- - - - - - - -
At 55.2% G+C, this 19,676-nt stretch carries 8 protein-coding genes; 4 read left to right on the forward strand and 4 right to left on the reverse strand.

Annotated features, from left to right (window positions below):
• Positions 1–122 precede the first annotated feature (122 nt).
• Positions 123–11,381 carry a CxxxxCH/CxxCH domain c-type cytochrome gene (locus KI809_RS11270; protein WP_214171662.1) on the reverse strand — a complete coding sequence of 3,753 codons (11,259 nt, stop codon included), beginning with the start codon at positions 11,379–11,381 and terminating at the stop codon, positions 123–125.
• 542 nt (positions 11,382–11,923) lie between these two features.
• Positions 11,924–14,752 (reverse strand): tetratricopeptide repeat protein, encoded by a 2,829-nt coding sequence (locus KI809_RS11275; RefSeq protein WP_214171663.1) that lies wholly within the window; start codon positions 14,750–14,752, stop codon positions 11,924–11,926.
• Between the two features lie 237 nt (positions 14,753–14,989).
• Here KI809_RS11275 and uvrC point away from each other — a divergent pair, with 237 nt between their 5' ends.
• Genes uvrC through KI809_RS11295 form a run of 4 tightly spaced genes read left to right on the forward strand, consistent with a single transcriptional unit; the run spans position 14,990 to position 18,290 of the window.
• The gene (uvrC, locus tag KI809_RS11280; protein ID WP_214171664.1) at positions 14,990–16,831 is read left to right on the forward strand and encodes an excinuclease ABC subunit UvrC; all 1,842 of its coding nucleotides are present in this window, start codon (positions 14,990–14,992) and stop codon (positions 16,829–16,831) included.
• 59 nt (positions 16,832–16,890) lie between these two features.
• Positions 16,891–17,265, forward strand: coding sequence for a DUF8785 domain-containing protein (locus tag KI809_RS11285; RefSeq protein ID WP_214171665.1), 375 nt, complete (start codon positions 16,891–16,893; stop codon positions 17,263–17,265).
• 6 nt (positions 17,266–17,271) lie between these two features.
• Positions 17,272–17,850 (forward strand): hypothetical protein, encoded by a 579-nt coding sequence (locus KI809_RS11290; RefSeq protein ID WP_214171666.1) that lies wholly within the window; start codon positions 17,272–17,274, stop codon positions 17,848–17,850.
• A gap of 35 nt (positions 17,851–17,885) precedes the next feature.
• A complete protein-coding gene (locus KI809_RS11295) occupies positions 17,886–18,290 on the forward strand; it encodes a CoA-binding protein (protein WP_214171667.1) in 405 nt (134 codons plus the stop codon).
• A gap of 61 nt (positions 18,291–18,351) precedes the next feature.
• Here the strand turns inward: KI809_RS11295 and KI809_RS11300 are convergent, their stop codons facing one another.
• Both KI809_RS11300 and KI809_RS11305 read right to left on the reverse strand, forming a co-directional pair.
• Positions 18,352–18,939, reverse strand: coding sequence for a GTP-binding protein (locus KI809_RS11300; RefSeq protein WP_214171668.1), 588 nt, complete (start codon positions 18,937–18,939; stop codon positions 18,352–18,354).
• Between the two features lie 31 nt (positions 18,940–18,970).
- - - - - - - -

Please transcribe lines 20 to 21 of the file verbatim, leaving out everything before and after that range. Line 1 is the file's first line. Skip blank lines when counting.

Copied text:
• Positions 18,352–18,939, reverse strand: coding sequence for a GTP-binding protein (locus KI809_RS11300; RefSeq protein WP_214171668.1), 588 nt, complete (start codon positions 18,937–18,939; stop codon positions 18,352–18,354).
• Between the two features lie 31 nt (positions 18,940–18,970).